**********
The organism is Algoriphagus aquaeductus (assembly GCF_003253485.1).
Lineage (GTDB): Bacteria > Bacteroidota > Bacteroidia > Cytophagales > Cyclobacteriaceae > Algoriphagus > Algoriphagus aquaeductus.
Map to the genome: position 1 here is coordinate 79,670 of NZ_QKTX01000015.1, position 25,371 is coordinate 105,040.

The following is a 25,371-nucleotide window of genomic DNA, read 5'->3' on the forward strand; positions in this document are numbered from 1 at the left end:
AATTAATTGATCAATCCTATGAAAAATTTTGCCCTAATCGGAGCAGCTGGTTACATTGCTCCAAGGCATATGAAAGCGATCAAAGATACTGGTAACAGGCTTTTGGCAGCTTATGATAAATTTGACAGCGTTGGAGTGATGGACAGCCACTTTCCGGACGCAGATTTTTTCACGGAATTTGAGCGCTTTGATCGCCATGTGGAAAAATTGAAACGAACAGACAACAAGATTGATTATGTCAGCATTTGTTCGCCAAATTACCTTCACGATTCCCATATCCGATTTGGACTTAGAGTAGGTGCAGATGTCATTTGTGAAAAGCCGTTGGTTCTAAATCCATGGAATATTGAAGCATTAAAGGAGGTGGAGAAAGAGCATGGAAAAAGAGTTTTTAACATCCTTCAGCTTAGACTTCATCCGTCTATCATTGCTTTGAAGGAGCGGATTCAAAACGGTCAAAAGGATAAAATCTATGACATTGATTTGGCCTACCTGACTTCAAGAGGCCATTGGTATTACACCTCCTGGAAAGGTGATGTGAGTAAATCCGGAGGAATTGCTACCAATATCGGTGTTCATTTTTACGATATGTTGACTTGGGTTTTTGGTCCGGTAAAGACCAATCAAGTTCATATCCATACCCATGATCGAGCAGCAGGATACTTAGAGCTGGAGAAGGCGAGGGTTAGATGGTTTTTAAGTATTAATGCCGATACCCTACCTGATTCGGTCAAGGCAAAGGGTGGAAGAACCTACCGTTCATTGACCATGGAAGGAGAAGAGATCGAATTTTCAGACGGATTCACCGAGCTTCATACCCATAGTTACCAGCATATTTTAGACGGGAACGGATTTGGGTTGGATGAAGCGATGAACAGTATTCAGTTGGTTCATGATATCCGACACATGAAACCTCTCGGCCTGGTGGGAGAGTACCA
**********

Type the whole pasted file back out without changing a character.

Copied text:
The organism is Algoriphagus aquaeductus (assembly GCF_003253485.1).
Lineage (GTDB): Bacteria > Bacteroidota > Bacteroidia > Cytophagales > Cyclobacteriaceae > Algoriphagus > Algoriphagus aquaeductus.
Map to the genome: position 1 here is coordinate 79,670 of NZ_QKTX01000015.1, position 25,371 is coordinate 105,040.

The following is a 25,371-nucleotide window of genomic DNA, read 5'->3' on the forward strand; positions in this document are numbered from 1 at the left end:
AATTAATTGATCAATCCTATGAAAAATTTTGCCCTAATCGGAGCAGCTGGTTACATTGCTCCAAGGCATATGAAAGCGATCAAAGATACTGGTAACAGGCTTTTGGCAGCTTATGATAAATTTGACAGCGTTGGAGTGATGGACAGCCACTTTCCGGACGCAGATTTTTTCACGGAATTTGAGCGCTTTGATCGCCATGTGGAAAAATTGAAACGAACAGACAACAAGATTGATTATGTCAGCATTTGTTCGCCAAATTACCTTCACGATTCCCATATCCGATTTGGACTTAGAGTAGGTGCAGATGTCATTTGTGAAAAGCCGTTGGTTCTAAATCCATGGAATATTGAAGCATTAAAGGAGGTGGAGAAAGAGCATGGAAAAAGAGTTTTTAACATCCTTCAGCTTAGACTTCATCCGTCTATCATTGCTTTGAAGGAGCGGATTCAAAACGGTCAAAAGGATAAAATCTATGACATTGATTTGGCCTACCTGACTTCAAGAGGCCATTGGTATTACACCTCCTGGAAAGGTGATGTGAGTAAATCCGGAGGAATTGCTACCAATATCGGTGTTCATTTTTACGATATGTTGACTTGGGTTTTTGGTCCGGTAAAGACCAATCAAGTTCATATCCATACCCATGATCGAGCAGCAGGATACTTAGAGCTGGAGAAGGCGAGGGTTAGATGGTTTTTAAGTATTAATGCCGATACCCTACCTGATTCGGTCAAGGCAAAGGGTGGAAGAACCTACCGTTCATTGACCATGGAAGGAGAAGAGATCGAATTTTCAGACGGATTCACCGAGCTTCATACCCATAGTTACCAGCATATTTTAGACGGGAACGGATTTGGGTTGGATGAAGCGATGAACAGTATTCAGTTGGTTCATGATATCCGACACATGAAACCTCTCGGCCTGGTGGGAGAGTACCA